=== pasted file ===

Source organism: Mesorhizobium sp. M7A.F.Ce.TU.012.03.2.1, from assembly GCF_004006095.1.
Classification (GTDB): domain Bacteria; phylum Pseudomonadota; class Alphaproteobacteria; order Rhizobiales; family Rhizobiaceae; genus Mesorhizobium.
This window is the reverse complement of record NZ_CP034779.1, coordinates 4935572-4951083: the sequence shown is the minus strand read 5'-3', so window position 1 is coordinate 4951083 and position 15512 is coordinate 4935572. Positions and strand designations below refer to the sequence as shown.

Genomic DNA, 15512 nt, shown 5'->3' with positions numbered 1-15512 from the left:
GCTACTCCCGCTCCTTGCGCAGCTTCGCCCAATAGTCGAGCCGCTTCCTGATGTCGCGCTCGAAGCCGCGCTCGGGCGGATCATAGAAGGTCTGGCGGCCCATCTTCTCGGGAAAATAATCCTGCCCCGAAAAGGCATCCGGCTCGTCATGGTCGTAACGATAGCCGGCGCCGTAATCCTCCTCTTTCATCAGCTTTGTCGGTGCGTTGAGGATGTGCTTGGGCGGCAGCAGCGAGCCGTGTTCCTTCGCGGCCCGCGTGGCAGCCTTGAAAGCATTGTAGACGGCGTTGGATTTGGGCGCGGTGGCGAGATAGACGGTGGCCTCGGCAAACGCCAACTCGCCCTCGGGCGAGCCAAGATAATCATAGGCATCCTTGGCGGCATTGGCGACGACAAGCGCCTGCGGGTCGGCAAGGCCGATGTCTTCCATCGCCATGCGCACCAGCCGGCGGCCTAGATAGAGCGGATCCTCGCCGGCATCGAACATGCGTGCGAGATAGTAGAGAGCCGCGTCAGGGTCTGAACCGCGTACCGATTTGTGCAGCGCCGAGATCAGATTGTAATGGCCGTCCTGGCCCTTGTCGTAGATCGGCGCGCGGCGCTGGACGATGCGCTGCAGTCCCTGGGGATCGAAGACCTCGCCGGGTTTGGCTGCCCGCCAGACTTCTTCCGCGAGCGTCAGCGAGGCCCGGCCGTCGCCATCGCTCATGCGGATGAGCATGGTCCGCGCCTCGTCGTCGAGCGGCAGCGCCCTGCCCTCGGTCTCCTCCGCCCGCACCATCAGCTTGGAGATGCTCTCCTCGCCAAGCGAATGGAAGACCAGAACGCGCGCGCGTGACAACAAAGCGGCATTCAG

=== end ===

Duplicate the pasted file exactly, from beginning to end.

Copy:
Source organism: Mesorhizobium sp. M7A.F.Ce.TU.012.03.2.1, from assembly GCF_004006095.1.
Classification (GTDB): domain Bacteria; phylum Pseudomonadota; class Alphaproteobacteria; order Rhizobiales; family Rhizobiaceae; genus Mesorhizobium.
This window is the reverse complement of record NZ_CP034779.1, coordinates 4935572-4951083: the sequence shown is the minus strand read 5'-3', so window position 1 is coordinate 4951083 and position 15512 is coordinate 4935572. Positions and strand designations below refer to the sequence as shown.

Genomic DNA, 15512 nt, shown 5'->3' with positions numbered 1-15512 from the left:
GCTACTCCCGCTCCTTGCGCAGCTTCGCCCAATAGTCGAGCCGCTTCCTGATGTCGCGCTCGAAGCCGCGCTCGGGCGGATCATAGAAGGTCTGGCGGCCCATCTTCTCGGGAAAATAATCCTGCCCCGAAAAGGCATCCGGCTCGTCATGGTCGTAACGATAGCCGGCGCCGTAATCCTCCTCTTTCATCAGCTTTGTCGGTGCGTTGAGGATGTGCTTGGGCGGCAGCAGCGAGCCGTGTTCCTTCGCGGCCCGCGTGGCAGCCTTGAAAGCATTGTAGACGGCGTTGGATTTGGGCGCGGTGGCGAGATAGACGGTGGCCTCGGCAAACGCCAACTCGCCCTCGGGCGAGCCAAGATAATCATAGGCATCCTTGGCGGCATTGGCGACGACAAGCGCCTGCGGGTCGGCAAGGCCGATGTCTTCCATCGCCATGCGCACCAGCCGGCGGCCTAGATAGAGCGGATCCTCGCCGGCATCGAACATGCGTGCGAGATAGTAGAGAGCCGCGTCAGGGTCTGAACCGCGTACCGATTTGTGCAGCGCCGAGATCAGATTGTAATGGCCGTCCTGGCCCTTGTCGTAGATCGGCGCGCGGCGCTGGACGATGCGCTGCAGTCCCTGGGGATCGAAGACCTCGCCGGGTTTGGCTGCCCGCCAGACTTCTTCCGCGAGCGTCAGCGAGGCCCGGCCGTCGCCATCGCTCATGCGGATGAGCATGGTCCGCGCCTCGTCGTCGAGCGGCAGCGCCCTGCCCTCGGTCTCCTCCGCCCGCACCATCAGCTTGGAGATGCTCTCCTCGCCAAGCGAATGGAAGACCAGAACGCGCGCGCGTGACAACAAAGCGGCATTCAG